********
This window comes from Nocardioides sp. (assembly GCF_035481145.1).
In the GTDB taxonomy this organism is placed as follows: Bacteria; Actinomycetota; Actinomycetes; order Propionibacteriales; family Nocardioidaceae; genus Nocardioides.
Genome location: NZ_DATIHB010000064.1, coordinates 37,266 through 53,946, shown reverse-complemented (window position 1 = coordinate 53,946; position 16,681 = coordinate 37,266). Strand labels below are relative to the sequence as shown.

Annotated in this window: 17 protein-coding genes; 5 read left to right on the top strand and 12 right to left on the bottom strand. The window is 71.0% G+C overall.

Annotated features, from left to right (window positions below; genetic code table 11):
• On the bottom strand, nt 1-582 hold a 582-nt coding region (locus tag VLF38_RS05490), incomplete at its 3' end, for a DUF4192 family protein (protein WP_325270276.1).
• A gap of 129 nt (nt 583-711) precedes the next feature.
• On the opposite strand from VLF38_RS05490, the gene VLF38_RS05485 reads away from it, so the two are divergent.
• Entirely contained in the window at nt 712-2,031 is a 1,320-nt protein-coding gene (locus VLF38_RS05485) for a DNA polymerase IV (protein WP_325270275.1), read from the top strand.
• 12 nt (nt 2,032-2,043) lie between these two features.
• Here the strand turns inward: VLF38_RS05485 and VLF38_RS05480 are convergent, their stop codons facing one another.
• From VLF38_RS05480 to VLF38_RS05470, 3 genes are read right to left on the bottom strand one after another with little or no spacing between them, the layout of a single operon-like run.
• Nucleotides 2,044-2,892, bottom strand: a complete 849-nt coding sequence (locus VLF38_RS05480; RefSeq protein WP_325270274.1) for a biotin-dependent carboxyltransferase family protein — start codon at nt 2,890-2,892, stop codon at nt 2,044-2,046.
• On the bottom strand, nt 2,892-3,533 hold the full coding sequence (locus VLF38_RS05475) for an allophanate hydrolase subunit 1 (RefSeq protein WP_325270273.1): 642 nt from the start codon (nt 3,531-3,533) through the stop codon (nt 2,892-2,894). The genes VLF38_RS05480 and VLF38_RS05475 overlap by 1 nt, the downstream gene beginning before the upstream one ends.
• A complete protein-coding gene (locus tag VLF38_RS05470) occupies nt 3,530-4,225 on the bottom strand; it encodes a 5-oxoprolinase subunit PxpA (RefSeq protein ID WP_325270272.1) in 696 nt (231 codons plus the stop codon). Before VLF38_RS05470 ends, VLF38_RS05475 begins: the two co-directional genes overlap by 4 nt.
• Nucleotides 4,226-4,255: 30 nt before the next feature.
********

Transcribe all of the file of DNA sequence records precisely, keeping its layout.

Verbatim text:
This window comes from Nocardioides sp. (assembly GCF_035481145.1).
In the GTDB taxonomy this organism is placed as follows: Bacteria; Actinomycetota; Actinomycetes; order Propionibacteriales; family Nocardioidaceae; genus Nocardioides.
Genome location: NZ_DATIHB010000064.1, coordinates 37,266 through 53,946, shown reverse-complemented (window position 1 = coordinate 53,946; position 16,681 = coordinate 37,266). Strand labels below are relative to the sequence as shown.

Annotated in this window: 17 protein-coding genes; 5 read left to right on the top strand and 12 right to left on the bottom strand. The window is 71.0% G+C overall.

Annotated features, from left to right (window positions below; genetic code table 11):
• On the bottom strand, nt 1-582 hold a 582-nt coding region (locus tag VLF38_RS05490), incomplete at its 3' end, for a DUF4192 family protein (protein WP_325270276.1).
• A gap of 129 nt (nt 583-711) precedes the next feature.
• On the opposite strand from VLF38_RS05490, the gene VLF38_RS05485 reads away from it, so the two are divergent.
• Entirely contained in the window at nt 712-2,031 is a 1,320-nt protein-coding gene (locus VLF38_RS05485) for a DNA polymerase IV (protein WP_325270275.1), read from the top strand.
• 12 nt (nt 2,032-2,043) lie between these two features.
• Here the strand turns inward: VLF38_RS05485 and VLF38_RS05480 are convergent, their stop codons facing one another.
• From VLF38_RS05480 to VLF38_RS05470, 3 genes are read right to left on the bottom strand one after another with little or no spacing between them, the layout of a single operon-like run.
• Nucleotides 2,044-2,892, bottom strand: a complete 849-nt coding sequence (locus VLF38_RS05480; RefSeq protein WP_325270274.1) for a biotin-dependent carboxyltransferase family protein — start codon at nt 2,890-2,892, stop codon at nt 2,044-2,046.
• On the bottom strand, nt 2,892-3,533 hold the full coding sequence (locus VLF38_RS05475) for an allophanate hydrolase subunit 1 (RefSeq protein WP_325270273.1): 642 nt from the start codon (nt 3,531-3,533) through the stop codon (nt 2,892-2,894). The genes VLF38_RS05480 and VLF38_RS05475 overlap by 1 nt, the downstream gene beginning before the upstream one ends.
• A complete protein-coding gene (locus tag VLF38_RS05470) occupies nt 3,530-4,225 on the bottom strand; it encodes a 5-oxoprolinase subunit PxpA (RefSeq protein ID WP_325270272.1) in 696 nt (231 codons plus the stop codon). Before VLF38_RS05470 ends, VLF38_RS05475 begins: the two co-directional genes overlap by 4 nt.
• Nucleotides 4,226-4,255: 30 nt before the next feature.